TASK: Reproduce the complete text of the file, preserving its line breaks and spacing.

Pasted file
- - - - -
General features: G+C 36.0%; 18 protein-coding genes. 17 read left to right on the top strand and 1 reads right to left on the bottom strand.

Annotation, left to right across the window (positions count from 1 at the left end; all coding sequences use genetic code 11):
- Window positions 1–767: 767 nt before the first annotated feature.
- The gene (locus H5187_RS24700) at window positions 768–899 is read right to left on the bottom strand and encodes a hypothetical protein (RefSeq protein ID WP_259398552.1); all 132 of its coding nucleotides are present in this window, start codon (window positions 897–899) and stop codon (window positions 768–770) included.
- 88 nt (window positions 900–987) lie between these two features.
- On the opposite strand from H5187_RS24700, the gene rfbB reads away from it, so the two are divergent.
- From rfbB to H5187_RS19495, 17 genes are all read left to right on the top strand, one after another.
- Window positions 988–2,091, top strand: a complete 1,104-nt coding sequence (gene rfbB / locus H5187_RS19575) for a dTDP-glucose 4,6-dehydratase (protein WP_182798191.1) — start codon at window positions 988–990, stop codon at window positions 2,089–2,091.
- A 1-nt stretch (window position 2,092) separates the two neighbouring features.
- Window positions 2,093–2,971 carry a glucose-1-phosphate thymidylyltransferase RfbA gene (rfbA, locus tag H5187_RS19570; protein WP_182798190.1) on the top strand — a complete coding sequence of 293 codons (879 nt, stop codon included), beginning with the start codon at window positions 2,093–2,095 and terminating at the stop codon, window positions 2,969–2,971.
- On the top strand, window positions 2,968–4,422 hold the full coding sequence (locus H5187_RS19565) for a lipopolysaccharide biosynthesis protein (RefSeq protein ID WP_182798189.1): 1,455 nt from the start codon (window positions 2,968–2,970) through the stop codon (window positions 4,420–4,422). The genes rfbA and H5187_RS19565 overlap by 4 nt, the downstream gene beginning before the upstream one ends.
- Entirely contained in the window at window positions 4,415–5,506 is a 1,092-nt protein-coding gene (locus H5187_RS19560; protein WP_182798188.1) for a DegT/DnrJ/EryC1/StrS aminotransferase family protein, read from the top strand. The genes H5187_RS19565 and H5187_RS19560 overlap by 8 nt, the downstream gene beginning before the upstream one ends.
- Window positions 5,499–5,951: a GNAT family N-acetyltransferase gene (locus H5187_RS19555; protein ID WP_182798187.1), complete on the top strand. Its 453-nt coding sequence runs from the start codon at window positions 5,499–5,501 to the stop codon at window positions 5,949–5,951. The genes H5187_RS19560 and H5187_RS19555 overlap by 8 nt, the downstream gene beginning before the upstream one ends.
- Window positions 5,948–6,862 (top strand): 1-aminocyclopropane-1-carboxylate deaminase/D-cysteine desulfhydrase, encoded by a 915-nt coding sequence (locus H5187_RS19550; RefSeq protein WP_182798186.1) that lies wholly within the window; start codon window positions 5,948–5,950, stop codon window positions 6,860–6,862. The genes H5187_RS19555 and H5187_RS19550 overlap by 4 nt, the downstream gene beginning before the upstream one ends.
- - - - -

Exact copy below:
General features: G+C 36.0%; 18 protein-coding genes. 17 read left to right on the top strand and 1 reads right to left on the bottom strand.

Annotation, left to right across the window (positions count from 1 at the left end; all coding sequences use genetic code 11):
- Window positions 1–767: 767 nt before the first annotated feature.
- The gene (locus H5187_RS24700) at window positions 768–899 is read right to left on the bottom strand and encodes a hypothetical protein (RefSeq protein ID WP_259398552.1); all 132 of its coding nucleotides are present in this window, start codon (window positions 897–899) and stop codon (window positions 768–770) included.
- 88 nt (window positions 900–987) lie between these two features.
- On the opposite strand from H5187_RS24700, the gene rfbB reads away from it, so the two are divergent.
- From rfbB to H5187_RS19495, 17 genes are all read left to right on the top strand, one after another.
- Window positions 988–2,091, top strand: a complete 1,104-nt coding sequence (gene rfbB / locus H5187_RS19575) for a dTDP-glucose 4,6-dehydratase (protein WP_182798191.1) — start codon at window positions 988–990, stop codon at window positions 2,089–2,091.
- A 1-nt stretch (window position 2,092) separates the two neighbouring features.
- Window positions 2,093–2,971 carry a glucose-1-phosphate thymidylyltransferase RfbA gene (rfbA, locus tag H5187_RS19570; protein WP_182798190.1) on the top strand — a complete coding sequence of 293 codons (879 nt, stop codon included), beginning with the start codon at window positions 2,093–2,095 and terminating at the stop codon, window positions 2,969–2,971.
- On the top strand, window positions 2,968–4,422 hold the full coding sequence (locus H5187_RS19565) for a lipopolysaccharide biosynthesis protein (RefSeq protein ID WP_182798189.1): 1,455 nt from the start codon (window positions 2,968–2,970) through the stop codon (window positions 4,420–4,422). The genes rfbA and H5187_RS19565 overlap by 4 nt, the downstream gene beginning before the upstream one ends.
- Entirely contained in the window at window positions 4,415–5,506 is a 1,092-nt protein-coding gene (locus H5187_RS19560; protein WP_182798188.1) for a DegT/DnrJ/EryC1/StrS aminotransferase family protein, read from the top strand. The genes H5187_RS19565 and H5187_RS19560 overlap by 8 nt, the downstream gene beginning before the upstream one ends.
- Window positions 5,499–5,951: a GNAT family N-acetyltransferase gene (locus H5187_RS19555; protein ID WP_182798187.1), complete on the top strand. Its 453-nt coding sequence runs from the start codon at window positions 5,499–5,501 to the stop codon at window positions 5,949–5,951. The genes H5187_RS19560 and H5187_RS19555 overlap by 8 nt, the downstream gene beginning before the upstream one ends.
- Window positions 5,948–6,862 (top strand): 1-aminocyclopropane-1-carboxylate deaminase/D-cysteine desulfhydrase, encoded by a 915-nt coding sequence (locus H5187_RS19550; RefSeq protein WP_182798186.1) that lies wholly within the window; start codon window positions 5,948–5,950, stop codon window positions 6,860–6,862. The genes H5187_RS19555 and H5187_RS19550 overlap by 4 nt, the downstream gene beginning before the upstream one ends.